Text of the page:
But you need to actually work the sums to see what that means. It means that in Fast-half 2013 Lagardère saw €103.61million in digital sales (Based n 11.3% of Net Sales for the division of €907million). So digital is now worth over €100million in net sales to Lagardère. That €100million is €27.59million more than First-half 2012.
That €27.59million represents just over 3% of overall net sales for the publishing division meaning practically all the like-for-like growth in the division and more than all the reported growth in the division came from digital. Without digital, Lagardère Publishing would be a shrinking business.
Perhaps more interestingly, while digital is clearly growing well, another part of the business is also booming, their Partworks unit. Different ends of the spectrum in some ways, but driven by trends obvious in digital too, branded and licensed content and subscriptions with a healthy dose of direct-to-consumer thrown in for good measure!
I have two questions about this that have only occurred to me having read this yesterday;
1) If the book trade is so badly impacted in New Zealand and ebooks are growing so rapidly, why is the sales team being retained, surely they’d be about the first to lose their usefulness?
2) The implication of this story (although it isn’t in fact stated) is that local authors are not holding their own against outside authors, why is that and what are the implications for other smaller English language territories?
HACHETTE New Zealand, the local arm of the global publisher whose titles include biographies of Richie McCaw and Mark Todd, is to cease publishing locally with the loss of 12 jobs including its long-serving management team.
The New Zealand company, which publishes locally under the Hodder Moa imprint, will continue as a marketing and sales office for the group’s international titles and New Zealand backlist, according to a statement from Malcolm Edwards, chairman for Hachette Australia and New Zealand.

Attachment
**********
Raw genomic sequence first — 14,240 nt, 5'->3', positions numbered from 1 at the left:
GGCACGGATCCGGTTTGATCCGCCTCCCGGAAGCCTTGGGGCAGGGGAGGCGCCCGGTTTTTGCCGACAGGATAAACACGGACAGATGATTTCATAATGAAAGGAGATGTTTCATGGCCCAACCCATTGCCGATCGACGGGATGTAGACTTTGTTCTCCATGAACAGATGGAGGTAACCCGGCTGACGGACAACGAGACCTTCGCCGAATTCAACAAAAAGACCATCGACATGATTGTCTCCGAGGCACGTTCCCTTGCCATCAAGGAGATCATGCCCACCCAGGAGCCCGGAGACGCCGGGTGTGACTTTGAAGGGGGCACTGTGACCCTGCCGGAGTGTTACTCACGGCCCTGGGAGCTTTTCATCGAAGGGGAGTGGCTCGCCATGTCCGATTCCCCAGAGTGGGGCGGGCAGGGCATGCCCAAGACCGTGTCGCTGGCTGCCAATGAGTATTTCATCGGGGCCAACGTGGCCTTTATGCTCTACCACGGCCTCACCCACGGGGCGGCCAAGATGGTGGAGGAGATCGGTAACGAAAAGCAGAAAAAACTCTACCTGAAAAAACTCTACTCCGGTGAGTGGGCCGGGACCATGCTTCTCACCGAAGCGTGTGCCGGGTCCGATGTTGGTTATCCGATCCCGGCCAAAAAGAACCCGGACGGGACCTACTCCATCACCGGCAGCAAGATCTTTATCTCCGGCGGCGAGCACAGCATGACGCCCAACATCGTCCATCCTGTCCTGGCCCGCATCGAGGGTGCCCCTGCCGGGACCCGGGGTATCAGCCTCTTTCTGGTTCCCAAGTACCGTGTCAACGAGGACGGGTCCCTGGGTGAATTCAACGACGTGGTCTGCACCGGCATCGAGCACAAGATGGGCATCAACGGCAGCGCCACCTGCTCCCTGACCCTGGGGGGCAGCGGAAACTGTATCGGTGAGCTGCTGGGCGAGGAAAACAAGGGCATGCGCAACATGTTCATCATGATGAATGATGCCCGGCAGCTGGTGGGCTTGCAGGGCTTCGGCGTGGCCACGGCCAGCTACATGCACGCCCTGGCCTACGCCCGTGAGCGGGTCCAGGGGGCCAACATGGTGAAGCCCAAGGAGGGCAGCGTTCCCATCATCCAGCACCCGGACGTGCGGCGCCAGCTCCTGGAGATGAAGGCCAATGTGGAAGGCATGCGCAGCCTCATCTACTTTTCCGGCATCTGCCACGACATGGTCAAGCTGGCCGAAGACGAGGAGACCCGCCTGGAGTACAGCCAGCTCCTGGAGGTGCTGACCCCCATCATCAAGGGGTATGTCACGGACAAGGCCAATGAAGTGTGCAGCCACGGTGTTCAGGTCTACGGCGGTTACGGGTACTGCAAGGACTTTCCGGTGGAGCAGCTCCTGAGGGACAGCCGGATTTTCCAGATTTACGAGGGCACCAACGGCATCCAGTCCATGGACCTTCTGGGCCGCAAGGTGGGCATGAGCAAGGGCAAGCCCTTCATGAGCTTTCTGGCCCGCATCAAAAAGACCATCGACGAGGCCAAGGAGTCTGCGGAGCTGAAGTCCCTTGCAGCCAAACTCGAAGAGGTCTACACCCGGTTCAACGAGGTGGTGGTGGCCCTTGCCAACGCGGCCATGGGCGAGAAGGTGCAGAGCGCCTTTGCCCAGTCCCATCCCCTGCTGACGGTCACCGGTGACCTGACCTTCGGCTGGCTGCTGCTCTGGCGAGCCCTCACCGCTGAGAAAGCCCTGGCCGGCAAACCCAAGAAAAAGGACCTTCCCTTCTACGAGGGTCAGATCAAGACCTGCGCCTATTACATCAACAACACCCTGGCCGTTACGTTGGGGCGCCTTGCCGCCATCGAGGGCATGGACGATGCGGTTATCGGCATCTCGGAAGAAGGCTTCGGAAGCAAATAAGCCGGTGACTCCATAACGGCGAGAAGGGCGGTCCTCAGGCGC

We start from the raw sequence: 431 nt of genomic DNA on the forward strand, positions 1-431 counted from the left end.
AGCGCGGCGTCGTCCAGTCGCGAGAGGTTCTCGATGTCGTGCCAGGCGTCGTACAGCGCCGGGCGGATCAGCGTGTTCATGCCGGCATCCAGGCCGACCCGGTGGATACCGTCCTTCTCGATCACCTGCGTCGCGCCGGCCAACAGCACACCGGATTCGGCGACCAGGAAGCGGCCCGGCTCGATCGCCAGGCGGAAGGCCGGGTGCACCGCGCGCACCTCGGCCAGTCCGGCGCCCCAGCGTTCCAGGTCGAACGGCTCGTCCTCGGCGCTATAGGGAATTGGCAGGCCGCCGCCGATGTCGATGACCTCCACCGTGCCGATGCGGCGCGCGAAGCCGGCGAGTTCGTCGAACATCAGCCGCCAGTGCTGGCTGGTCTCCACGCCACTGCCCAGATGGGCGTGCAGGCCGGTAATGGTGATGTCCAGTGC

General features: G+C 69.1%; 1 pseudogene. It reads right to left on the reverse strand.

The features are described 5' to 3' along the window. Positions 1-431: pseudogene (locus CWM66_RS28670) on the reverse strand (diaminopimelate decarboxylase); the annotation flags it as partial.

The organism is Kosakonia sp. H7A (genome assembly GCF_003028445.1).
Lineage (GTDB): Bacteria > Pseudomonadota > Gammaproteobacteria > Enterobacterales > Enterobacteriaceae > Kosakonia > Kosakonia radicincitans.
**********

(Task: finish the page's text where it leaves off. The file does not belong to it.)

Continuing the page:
Local finance, administration and IT functions will be relocated to Australia and publishing will cease in New Zealand after the completion of its 2013 programme.
The New Zealand publishing business has shrunk largely because of “the increased sourcing of books from overseas, at the expenses of the local trade, and the rapid growth of e-books,” Mr Edwards said.
via Book publisher Hachette closes down in NZ | Herald Sun.
I tells ya, some fun will be had with this one methinks! I hope Agency falls, I really don’t like it!
The Justice Department has at last filed an anti-trust complaint in New York against Apple and five publishers over an alleged price fixing conspiracy. (Update: Three publishers to settle)
The decision to sue comes after weeks of media leaks that suggested the government was trying to pressure the parties into a settlement.
The issue turns on whether five publishers illegally colluded with Apple to implement “agency pricing” in which the publishers set a price and the retailer takes a commission. (see here for more details)
The lawsuit has yet to be posted on the Justice Department’s website but Bloomberg News says Apple and five of the “Big 6″ publishers are named as defendants. The named publishers are Macmillan, Penguin, Hachette SA, HarperCollins, and Simon & Schuster. (Update: a Bloomberg report says the latter three will settle. This is consistent with a leak earlier this month).
via It’s on — US sues Apple, publishers over e-book prices — paidContent.